‘‘First of all, I am grateful to God for this opportunity to be part of this course, secondly, I am thankful to Shalom Center for Conflict Resolution and Reconciliation (SCCRR) for bringing us the knowledge that there are alternate ways of resolving conflicts and how to do it”. Sr. Nomi Slamit (a student from Pakistan)
Shalom-SCCRR’s academic course on Conflict Resolution and Reconciliation delivered at Tangaza University College in Nairobi has been a life changing experience for students from many parts of the world. The course extensively addresses paramount conflict issues in our modern-day societies. Despite the global Covid-19 pandemic, students from Africa, Central America and Asia enrolled for the conflict resolution and reconciliation Course, January – May 2021 semester.
Nomi went on to say,”one of the interesting things about this class was that the students were from ten countries. It was really an enriching experience to listen about the problems and challenges these countries face in respect to conflict transformation. We realized how much our countries are facing structural violence and negative peace, and how much our people are torn apart because of injustice, poverty and cultural dimensions.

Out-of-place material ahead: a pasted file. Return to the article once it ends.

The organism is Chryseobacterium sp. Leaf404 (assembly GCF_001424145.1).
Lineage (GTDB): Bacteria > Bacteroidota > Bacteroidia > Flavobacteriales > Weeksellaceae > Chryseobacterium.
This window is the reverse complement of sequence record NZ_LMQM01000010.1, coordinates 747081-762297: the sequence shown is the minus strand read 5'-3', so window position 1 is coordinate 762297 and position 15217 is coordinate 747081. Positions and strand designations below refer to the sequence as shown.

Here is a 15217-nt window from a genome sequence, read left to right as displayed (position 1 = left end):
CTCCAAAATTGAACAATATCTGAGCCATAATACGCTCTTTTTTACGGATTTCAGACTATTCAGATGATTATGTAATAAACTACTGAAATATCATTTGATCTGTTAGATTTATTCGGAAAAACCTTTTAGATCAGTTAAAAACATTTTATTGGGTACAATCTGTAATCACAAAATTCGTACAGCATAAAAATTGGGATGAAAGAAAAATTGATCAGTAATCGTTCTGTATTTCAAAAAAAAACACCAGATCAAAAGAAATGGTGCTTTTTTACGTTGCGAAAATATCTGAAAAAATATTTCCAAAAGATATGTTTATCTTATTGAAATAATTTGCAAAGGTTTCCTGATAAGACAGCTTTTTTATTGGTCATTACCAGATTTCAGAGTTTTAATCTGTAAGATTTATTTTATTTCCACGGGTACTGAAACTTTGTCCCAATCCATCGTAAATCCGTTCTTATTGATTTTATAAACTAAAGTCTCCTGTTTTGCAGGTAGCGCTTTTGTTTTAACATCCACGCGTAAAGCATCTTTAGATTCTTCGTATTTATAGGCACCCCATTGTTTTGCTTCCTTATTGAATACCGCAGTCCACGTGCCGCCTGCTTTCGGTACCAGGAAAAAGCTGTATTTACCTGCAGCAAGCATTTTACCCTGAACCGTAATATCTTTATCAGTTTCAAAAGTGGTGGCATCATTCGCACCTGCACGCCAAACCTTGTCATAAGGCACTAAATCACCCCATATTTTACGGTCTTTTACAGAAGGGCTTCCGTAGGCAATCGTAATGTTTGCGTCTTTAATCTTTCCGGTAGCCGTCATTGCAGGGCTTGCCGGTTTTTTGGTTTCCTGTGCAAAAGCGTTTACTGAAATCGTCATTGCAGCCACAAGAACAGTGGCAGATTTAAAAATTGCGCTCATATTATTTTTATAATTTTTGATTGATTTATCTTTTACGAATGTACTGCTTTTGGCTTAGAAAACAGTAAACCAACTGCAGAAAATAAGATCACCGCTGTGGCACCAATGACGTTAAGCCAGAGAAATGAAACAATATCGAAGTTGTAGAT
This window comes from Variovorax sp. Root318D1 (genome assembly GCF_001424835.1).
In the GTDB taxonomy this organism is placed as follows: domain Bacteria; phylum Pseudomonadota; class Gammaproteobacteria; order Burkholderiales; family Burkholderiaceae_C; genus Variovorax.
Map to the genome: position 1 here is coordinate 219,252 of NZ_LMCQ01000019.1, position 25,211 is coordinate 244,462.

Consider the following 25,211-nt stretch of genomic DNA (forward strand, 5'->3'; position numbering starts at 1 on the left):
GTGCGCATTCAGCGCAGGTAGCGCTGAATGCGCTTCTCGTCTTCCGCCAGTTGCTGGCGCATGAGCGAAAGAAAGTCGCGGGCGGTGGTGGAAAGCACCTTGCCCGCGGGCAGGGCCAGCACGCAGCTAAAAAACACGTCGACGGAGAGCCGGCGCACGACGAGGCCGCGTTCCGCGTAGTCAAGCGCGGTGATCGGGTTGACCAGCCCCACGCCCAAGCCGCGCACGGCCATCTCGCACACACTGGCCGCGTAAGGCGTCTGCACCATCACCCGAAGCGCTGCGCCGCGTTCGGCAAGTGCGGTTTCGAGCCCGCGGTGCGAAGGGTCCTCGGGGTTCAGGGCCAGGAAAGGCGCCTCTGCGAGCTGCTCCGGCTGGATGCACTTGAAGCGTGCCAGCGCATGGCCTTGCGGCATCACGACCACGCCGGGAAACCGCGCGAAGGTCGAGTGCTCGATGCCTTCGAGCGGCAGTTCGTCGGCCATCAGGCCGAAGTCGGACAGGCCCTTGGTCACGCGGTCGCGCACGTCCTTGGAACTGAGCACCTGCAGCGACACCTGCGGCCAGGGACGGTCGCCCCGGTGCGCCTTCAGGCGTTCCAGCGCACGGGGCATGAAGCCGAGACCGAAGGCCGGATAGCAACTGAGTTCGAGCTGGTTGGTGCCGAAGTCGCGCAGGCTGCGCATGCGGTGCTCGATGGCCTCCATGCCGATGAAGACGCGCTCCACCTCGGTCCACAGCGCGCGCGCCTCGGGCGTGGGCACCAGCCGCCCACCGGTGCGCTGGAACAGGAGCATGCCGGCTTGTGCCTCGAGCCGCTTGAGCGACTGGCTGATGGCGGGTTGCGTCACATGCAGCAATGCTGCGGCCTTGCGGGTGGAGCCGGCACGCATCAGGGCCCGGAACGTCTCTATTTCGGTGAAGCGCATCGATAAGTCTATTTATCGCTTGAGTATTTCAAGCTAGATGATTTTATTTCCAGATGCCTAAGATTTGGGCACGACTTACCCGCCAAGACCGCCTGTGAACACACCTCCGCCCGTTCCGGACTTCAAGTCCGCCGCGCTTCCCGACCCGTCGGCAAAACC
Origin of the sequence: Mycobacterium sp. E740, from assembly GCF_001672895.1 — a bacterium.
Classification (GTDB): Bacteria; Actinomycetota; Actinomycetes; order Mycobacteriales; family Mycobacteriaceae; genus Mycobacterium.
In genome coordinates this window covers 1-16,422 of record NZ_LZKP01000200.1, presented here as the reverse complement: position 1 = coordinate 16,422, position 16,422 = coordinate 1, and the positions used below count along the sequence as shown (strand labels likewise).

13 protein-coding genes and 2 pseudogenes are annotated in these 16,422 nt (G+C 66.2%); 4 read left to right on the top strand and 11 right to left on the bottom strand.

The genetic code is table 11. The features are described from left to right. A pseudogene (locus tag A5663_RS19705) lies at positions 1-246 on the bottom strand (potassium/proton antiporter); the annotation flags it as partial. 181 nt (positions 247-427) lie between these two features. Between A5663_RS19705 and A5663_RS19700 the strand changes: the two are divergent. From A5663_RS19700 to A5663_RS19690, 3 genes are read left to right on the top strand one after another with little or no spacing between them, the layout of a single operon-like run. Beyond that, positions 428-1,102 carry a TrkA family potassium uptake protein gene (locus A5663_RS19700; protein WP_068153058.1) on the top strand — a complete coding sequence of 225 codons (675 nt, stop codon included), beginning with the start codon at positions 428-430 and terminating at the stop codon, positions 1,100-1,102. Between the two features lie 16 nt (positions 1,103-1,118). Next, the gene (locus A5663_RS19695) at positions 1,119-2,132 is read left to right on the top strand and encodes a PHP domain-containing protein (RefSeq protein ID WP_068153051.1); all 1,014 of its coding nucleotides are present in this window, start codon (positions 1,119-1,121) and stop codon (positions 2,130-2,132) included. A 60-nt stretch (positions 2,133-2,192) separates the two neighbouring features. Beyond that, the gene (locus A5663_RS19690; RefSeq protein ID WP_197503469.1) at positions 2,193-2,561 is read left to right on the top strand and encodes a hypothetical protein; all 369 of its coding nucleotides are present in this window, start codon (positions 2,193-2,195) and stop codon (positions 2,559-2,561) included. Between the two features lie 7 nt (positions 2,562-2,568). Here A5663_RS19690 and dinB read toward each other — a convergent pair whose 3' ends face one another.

We also analysed about the positive and negative roles of women in conflict, conflict resolution and peacebuilding: women can be victims or perpetrators. As a woman in the class I was challenged to reflect on my own role in peacebuilding and how much more I need to do, to actualize my own potential in conflict analysis, management and reconciliation in order to bring about peace within myself, in my community and throughout society at large.’’
In expressing his gratitude for the course Stanley Wehere stated that: ‘’I now feel more challenged to pursue conflict transformation and peacebuilding at the levels of personal, relational, structural and cultural’’ He noted that ‘‘globally nations have to deal with many challenges that threaten their human and state security and as such there is great need in communities to be equipped with knowledge and analytical skills on how to transform these conflicts from manifest violent conflict to realizing positive peace.’’ (For true positive peace to exist, there must be not only the mere absence of manifest violence (negative peace), the former conflicting parties must be committed to ensuring the security and development and overall well-being of each other).
The course is oriented towards transforming the minds of the students and peace practitioners by equipping them with analytical skills and peacebuilding techniques essential for conflict transformation and reconciliation in profoundly divided societies. This extensive course meticulously addressed the modules of Paradigms of Conflict Analysis, Conflict Transformation and Reconciliation, Marginalization and Development, Governance and State Responsibilities, Religion and Conflict, Radicalization and Extremism, Women and Conflict, Extractive Industries and Conflict, Theory of Conflict Cycle; Actors, Issues and Management Processes.